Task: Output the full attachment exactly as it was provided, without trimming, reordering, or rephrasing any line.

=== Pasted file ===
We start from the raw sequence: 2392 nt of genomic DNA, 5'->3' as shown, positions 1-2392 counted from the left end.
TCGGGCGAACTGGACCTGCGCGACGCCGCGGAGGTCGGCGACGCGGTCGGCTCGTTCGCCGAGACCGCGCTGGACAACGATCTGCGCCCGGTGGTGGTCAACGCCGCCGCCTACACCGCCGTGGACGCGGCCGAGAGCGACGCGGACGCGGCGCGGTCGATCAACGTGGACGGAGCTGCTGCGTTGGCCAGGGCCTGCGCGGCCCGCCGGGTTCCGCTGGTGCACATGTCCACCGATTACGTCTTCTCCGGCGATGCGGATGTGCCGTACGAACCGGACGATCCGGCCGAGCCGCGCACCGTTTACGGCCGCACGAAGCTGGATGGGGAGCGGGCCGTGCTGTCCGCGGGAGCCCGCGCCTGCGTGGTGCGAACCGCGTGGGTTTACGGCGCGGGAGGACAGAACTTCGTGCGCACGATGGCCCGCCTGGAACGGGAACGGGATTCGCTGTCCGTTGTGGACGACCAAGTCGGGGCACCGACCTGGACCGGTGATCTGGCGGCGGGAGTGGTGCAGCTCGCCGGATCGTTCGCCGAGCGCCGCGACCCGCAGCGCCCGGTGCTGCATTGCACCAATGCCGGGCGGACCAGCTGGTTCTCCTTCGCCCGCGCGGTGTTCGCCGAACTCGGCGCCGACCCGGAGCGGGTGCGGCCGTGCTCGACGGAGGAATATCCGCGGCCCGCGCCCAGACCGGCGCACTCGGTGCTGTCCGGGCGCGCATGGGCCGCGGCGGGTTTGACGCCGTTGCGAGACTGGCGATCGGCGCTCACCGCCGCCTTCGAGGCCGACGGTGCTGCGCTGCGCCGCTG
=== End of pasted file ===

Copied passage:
We start from the raw sequence: 2392 nt of genomic DNA, 5'->3' as shown, positions 1-2392 counted from the left end.
TCGGGCGAACTGGACCTGCGCGACGCCGCGGAGGTCGGCGACGCGGTCGGCTCGTTCGCCGAGACCGCGCTGGACAACGATCTGCGCCCGGTGGTGGTCAACGCCGCCGCCTACACCGCCGTGGACGCGGCCGAGAGCGACGCGGACGCGGCGCGGTCGATCAACGTGGACGGAGCTGCTGCGTTGGCCAGGGCCTGCGCGGCCCGCCGGGTTCCGCTGGTGCACATGTCCACCGATTACGTCTTCTCCGGCGATGCGGATGTGCCGTACGAACCGGACGATCCGGCCGAGCCGCGCACCGTTTACGGCCGCACGAAGCTGGATGGGGAGCGGGCCGTGCTGTCCGCGGGAGCCCGCGCCTGCGTGGTGCGAACCGCGTGGGTTTACGGCGCGGGAGGACAGAACTTCGTGCGCACGATGGCCCGCCTGGAACGGGAACGGGATTCGCTGTCCGTTGTGGACGACCAAGTCGGGGCACCGACCTGGACCGGTGATCTGGCGGCGGGAGTGGTGCAGCTCGCCGGATCGTTCGCCGAGCGCCGCGACCCGCAGCGCCCGGTGCTGCATTGCACCAATGCCGGGCGGACCAGCTGGTTCTCCTTCGCCCGCGCGGTGTTCGCCGAACTCGGCGCCGACCCGGAGCGGGTGCGGCCGTGCTCGACGGAGGAATATCCGCGGCCCGCGCCCAGACCGGCGCACTCGGTGCTGTCCGGGCGCGCATGGGCCGCGGCGGGTTTGACGCCGTTGCGAGACTGGCGATCGGCGCTCACCGCCGCCTTCGAGGCCGACGGTGCTGCGCTGCGCCGCTG